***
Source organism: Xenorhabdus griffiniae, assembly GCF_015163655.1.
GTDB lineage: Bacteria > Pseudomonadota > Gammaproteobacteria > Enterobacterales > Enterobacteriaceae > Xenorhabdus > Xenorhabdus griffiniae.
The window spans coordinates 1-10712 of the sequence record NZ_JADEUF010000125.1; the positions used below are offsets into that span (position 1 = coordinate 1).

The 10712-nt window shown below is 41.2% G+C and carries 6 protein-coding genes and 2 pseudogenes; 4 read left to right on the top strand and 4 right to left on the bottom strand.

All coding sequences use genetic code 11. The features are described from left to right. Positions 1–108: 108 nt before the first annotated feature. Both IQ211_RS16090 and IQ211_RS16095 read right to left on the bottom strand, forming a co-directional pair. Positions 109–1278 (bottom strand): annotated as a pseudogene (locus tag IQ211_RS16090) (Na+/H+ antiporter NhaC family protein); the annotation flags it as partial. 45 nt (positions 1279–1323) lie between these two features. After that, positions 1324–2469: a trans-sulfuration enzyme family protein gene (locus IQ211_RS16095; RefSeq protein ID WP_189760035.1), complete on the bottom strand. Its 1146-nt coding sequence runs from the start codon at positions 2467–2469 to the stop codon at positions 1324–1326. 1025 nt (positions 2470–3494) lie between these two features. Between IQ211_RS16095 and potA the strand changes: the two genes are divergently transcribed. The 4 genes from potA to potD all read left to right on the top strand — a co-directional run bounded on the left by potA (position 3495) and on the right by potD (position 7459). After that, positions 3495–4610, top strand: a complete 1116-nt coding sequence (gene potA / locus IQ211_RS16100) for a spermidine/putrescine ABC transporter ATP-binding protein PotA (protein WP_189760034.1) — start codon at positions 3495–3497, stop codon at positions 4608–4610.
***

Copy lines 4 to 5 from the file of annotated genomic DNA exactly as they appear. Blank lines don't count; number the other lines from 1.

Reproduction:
The 10712-nt window shown below is 41.2% G+C and carries 6 protein-coding genes and 2 pseudogenes; 4 read left to right on the top strand and 4 right to left on the bottom strand.

All coding sequences use genetic code 11. The features are described from left to right. Positions 1–108: 108 nt before the first annotated feature. Both IQ211_RS16090 and IQ211_RS16095 read right to left on the bottom strand, forming a co-directional pair. Positions 109–1278 (bottom strand): annotated as a pseudogene (locus tag IQ211_RS16090) (Na+/H+ antiporter NhaC family protein); the annotation flags it as partial. 45 nt (positions 1279–1323) lie between these two features. After that, positions 1324–2469: a trans-sulfuration enzyme family protein gene (locus IQ211_RS16095; RefSeq protein ID WP_189760035.1), complete on the bottom strand. Its 1146-nt coding sequence runs from the start codon at positions 2467–2469 to the stop codon at positions 1324–1326. 1025 nt (positions 2470–3494) lie between these two features. Between IQ211_RS16095 and potA the strand changes: the two genes are divergently transcribed. The 4 genes from potA to potD all read left to right on the top strand — a co-directional run bounded on the left by potA (position 3495) and on the right by potD (position 7459). After that, positions 3495–4610, top strand: a complete 1116-nt coding sequence (gene potA / locus IQ211_RS16100) for a spermidine/putrescine ABC transporter ATP-binding protein PotA (protein WP_189760034.1) — start codon at positions 3495–3497, stop codon at positions 4608–4610.